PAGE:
2Co 13:4-7  “For though he was crucified through weakness, yet he liveth by the power of God. For we also are weak in him, but we shall live with him by the power of God toward you. Examine yourselves, whether ye be in the faith; prove your own selves. Know ye not your own selves, how that Jesus Christ is in you, except ye be reprobates? But I trust that ye shall know that we are not reprobates. Now I pray to God that ye do no evil; not that we should appear approved, but that ye should do that which is honest, though we be as reprobates.”

In verse three of this chapter, Paul mentioned that the Corinthian brethren were looking for proof that Christ was speaking in Paul. Still pointing to Christ, Paul says that He (Jesus) was crucified through weakness. This was not about any weakness of character or weakness of His faith in the Father. Being truly man, the flesh of Jesus was subject to the same harm from depravation and injury as any other man.

Because the body was weak, Jesus was able to be crucified on the cross. However, He lives by the mighty power of God. Being truly God, He could speak with authority (even while in a body of flesh) that He would lay His life down and He would take it up again. Before His body died on the cross, He commended His spirit (life) into the hands of the Father and proved the power of that life when He walked out of the tomb on the third day.

Paul told Timothy that to reign with Christ, it is necessary to suffer with Christ. Paul echoes that sentiment here with the church at Corinth. Paul points out that flesh is still weak, and we suffer the effects of that every day. However, by the same power by which Christ lives, we also live. The life we live is not just for ourselves. We live as servants of God and of Christ as a manifestation of God toward the church.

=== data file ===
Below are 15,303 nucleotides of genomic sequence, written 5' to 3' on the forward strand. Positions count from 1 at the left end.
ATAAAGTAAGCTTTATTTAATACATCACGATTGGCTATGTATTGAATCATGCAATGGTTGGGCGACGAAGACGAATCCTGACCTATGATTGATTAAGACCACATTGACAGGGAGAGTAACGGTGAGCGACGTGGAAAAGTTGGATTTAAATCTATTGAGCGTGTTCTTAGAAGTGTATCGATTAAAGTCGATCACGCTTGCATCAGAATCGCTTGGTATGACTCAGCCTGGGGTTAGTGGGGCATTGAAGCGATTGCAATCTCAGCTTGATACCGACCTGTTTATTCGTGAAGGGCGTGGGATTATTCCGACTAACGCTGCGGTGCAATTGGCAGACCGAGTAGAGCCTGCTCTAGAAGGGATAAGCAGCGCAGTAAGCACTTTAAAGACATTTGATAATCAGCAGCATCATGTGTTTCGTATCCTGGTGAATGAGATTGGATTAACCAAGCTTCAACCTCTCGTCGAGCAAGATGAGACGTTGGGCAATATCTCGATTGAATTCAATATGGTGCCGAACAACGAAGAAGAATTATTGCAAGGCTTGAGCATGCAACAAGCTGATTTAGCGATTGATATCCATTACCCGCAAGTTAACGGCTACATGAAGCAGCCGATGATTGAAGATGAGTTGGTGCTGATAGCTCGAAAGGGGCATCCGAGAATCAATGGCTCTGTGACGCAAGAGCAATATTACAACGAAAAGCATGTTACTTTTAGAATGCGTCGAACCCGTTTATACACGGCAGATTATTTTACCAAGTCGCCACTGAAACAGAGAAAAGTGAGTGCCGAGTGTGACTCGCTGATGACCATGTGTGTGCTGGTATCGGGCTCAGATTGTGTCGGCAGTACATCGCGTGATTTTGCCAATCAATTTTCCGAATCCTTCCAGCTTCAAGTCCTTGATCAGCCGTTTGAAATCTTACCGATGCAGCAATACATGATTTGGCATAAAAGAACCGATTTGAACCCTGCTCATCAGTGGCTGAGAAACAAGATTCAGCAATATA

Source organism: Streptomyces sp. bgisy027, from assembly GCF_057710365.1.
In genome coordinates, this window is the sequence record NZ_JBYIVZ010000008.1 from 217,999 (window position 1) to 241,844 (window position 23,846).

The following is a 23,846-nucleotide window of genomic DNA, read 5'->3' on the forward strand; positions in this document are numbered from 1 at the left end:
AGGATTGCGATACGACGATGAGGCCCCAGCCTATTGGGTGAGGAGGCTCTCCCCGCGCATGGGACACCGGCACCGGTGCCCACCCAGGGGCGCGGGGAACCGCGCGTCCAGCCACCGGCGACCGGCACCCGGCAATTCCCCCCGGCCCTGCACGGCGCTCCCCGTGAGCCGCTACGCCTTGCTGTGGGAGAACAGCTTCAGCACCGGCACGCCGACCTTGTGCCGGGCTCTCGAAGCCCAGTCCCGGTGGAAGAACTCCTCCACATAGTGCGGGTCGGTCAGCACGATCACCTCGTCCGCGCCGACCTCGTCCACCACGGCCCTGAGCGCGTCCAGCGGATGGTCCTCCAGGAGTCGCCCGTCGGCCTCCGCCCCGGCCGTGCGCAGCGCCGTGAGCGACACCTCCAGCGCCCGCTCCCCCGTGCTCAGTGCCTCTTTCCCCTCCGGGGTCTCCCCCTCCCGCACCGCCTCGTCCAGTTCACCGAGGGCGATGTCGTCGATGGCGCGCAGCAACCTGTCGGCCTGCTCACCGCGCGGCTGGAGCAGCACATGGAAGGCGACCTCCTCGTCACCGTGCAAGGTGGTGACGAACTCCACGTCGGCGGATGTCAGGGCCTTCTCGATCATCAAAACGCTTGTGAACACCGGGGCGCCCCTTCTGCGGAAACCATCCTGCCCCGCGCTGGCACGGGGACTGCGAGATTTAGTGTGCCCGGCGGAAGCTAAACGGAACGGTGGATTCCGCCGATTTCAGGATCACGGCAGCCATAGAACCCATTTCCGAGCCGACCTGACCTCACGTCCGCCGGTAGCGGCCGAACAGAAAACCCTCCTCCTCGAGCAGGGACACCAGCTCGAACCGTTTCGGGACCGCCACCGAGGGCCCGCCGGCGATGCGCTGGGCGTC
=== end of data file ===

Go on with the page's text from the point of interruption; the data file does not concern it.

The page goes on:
Paul’s admonishment continues with an edict we would all do well to heed: “examine yourselves.” It is all too easy for us to look at our neighbor and call out all the things they are doing wrong. Often, trying to keep house for our neighbor is a mechanism we use to keep from focusing on what’s lacking in our house. Our lives would be well spent in looking to our own lives; our own faith; our own walk before God.

Paul then tells us that, unless we have become worthless, that we should know that Jesus is in us. Being reprobate does not necessarily imply that we are not the children of God. Part of the definition of the word translated as reprobate is to be “castaway.” Paul himself said on one occasion that he was concerned that even though he had preached the gospel that he might become a castaway or reprobate (1 Corinthians 9:27). The same Greek root is used for “castaway” in First Corinthians as is used here for “reprobate.”

Paul goes on to tell the Corinthians that if they are not reprobates then they should also know that Paul and his companions were not reprobates either. When we examine ourselves and prove ourselves, we become more attuned to the walk of Christ in our brothers and sisters. We have a desire, as did Paul, that the saints of God do no evil (not engage in worthless pursuits). That desire has nothing to do with how we want others to think of us and everything to do with the peace and edification of the church.

May God give us the courage to be considered worthless as long as His children are encouraged in their walk with Him!

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